Last night marked the darkest hour in all of human history. Humanity has seen pestilence, wars, famine, genocide, and atrocities of all shapes and sizes. But all of that paled in comparison to Scott Walker’s “surviving” a recall victory by a “narrow” 7-point margin.
Why was this the darkest day in human history? Because it was the day democracy died.
It’s the end of the USA as we know it, but strangely I feel fine.
According to Democrats, the recall election was either the moment western civilization marked its inevitable decline or a great sign that Barack Obama is going to roll to re-election. While the truth is probably somewhere in between, either way Democrats expressed tremendous outrage over this election that was bought by Scott Walker and the evil Rethuglicans. Evidently spending a lot of money on elections is a bad thing. Unless of course you’re Barack Obama.
The narrative shift demonstrates a couple of things about the progressive left, neither particularly positive. The first is the blatant dishonesty. It’s quite amusing to listen to these people complain about “the death of democracy” when they’ve spent the better part of the past 18 months organizing, busing people in from other states, staging rallies and sit-ins, ushering their representatives out of the state in the middle of the night to shut the legislature down, and basically just throwing giant hissy fits because they aren’t getting what they wanted.
More importantly, it highlights something that has been an essential fabric of the left since the Enlightenment: their utter contempt for people. According to their vision of how the world should work, Scott Walker would easily have been thrown out on his keister were it not for all the money funneling into Wisconsin on his behalf. The implication is that the people are so dumb that they forgot how angry they are supposed to be with Walker just because of a bunch of 30 second advertisements. I wonder if these people even realize how arrogant and snobbish they sound. Because there is a rather nasty undercurrent to all this talk that makes it seem that they don’t have too high an opinion of most other individuals.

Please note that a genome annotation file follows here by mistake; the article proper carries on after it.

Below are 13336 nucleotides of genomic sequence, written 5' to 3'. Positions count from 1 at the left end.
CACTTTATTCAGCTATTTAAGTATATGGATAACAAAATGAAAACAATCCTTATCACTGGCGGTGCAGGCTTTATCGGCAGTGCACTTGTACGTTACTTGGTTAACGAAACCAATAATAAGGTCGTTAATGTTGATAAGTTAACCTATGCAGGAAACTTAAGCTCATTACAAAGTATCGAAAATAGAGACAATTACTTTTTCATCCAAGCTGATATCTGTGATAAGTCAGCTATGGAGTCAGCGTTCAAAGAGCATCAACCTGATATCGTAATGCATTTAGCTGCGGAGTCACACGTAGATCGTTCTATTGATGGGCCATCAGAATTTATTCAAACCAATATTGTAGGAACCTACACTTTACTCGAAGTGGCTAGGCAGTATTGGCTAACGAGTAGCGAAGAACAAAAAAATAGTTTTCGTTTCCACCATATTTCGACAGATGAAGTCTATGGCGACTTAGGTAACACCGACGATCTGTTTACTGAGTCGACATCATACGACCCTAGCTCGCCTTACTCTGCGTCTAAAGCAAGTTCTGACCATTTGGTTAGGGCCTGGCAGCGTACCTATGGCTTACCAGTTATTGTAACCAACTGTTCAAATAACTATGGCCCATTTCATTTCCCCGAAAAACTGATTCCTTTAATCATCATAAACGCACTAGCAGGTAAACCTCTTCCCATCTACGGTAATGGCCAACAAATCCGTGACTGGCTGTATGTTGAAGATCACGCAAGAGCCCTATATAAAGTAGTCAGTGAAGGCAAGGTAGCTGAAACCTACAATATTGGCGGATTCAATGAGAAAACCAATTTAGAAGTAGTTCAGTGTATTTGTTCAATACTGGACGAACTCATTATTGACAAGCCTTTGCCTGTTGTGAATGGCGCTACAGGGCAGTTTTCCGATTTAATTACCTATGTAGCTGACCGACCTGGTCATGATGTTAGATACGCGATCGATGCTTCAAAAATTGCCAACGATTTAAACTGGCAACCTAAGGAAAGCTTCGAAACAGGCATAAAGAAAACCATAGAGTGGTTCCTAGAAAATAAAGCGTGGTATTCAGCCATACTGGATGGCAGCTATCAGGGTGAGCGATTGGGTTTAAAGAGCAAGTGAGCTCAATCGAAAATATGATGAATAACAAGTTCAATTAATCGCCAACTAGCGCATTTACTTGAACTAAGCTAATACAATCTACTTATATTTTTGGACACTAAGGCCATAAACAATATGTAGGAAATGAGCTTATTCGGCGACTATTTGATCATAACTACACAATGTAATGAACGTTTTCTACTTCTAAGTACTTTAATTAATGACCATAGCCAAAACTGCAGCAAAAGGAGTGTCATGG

As I said, this really dates back to the Enlightenment, particularly the philosophes of the French Enlightenment. As Gertrude Himmelfarb wrote, it was a common tendency among the philosophes to generalize the virtues and elevate “the whole of mankind” over the individual. The most striking example of this wariness towards real, live, human beings was Jean-Jacques Rousseau. Throughout his writings, but especially in his Confessions, he continually wrote of other people in a manner that demonstrated his contempt for them. He felt so isolated from the world that he wrote:
I am now alone on earth, no longer having any brother, neighbor, friend, or society other than myself. The most sociable and the most loving of human has been proscribed from society by unanimous agreement. In the refinements of their hatred, they have sought the torment which would be cruelest to my sensitive soul and have violently broken all the ties which attached me to them. I would have loved men in spite of themselves. Only by ceasing to be humane, have they been able to slip away from my affection. They are now strangers, unknowns, in short, nonentities to me – because that is what they wanted.
And yet his entire philosophy was geared towards improving the lot of mankind.
This succinctly summarizes the attitude of much of the left throughout history: they love humanity, but they hate people. Much of what I have read and seen over the past 24 hours has made that abundantly clear.
Chris Hayes has gotten more attention in the past 24 hours than he has throughout his run at MSNBC. Hayes decided to share his thoughts on the Memorial Day holiday. Here’s the video:
Here’s an exact transcript of the above.